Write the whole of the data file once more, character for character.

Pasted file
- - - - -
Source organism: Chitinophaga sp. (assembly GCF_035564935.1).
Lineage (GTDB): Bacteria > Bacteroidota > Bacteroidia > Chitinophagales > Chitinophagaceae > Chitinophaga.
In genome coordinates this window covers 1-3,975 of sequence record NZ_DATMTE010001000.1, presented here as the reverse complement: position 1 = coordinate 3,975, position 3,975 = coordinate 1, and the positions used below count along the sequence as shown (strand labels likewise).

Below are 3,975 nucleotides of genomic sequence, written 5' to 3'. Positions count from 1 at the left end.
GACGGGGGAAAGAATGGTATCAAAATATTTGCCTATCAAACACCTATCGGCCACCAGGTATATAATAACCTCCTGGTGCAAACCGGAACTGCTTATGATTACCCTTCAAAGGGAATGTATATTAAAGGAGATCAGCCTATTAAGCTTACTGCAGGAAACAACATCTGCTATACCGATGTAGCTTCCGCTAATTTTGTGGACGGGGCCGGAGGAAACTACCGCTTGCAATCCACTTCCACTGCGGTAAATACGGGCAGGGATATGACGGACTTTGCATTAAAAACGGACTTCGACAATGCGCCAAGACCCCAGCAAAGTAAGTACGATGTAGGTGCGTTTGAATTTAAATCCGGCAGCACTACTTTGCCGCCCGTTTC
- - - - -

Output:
Source organism: Chitinophaga sp. (assembly GCF_035564935.1).
Lineage (GTDB): Bacteria > Bacteroidota > Bacteroidia > Chitinophagales > Chitinophagaceae > Chitinophaga.
In genome coordinates this window covers 1-3,975 of sequence record NZ_DATMTE010001000.1, presented here as the reverse complement: position 1 = coordinate 3,975, position 3,975 = coordinate 1, and the positions used below count along the sequence as shown (strand labels likewise).

Below are 3,975 nucleotides of genomic sequence, written 5' to 3'. Positions count from 1 at the left end.
GACGGGGGAAAGAATGGTATCAAAATATTTGCCTATCAAACACCTATCGGCCACCAGGTATATAATAACCTCCTGGTGCAAACCGGAACTGCTTATGATTACCCTTCAAAGGGAATGTATATTAAAGGAGATCAGCCTATTAAGCTTACTGCAGGAAACAACATCTGCTATACCGATGTAGCTTCCGCTAATTTTGTGGACGGGGCCGGAGGAAACTACCGCTTGCAATCCACTTCCACTGCGGTAAATACGGGCAGGGATATGACGGACTTTGCATTAAAAACGGACTTCGACAATGCGCCAAGACCCCAGCAAAGTAAGTACGATGTAGGTGCGTTTGAATTTAAATCCGGCAGCACTACTTTGCCGCCCGTTTC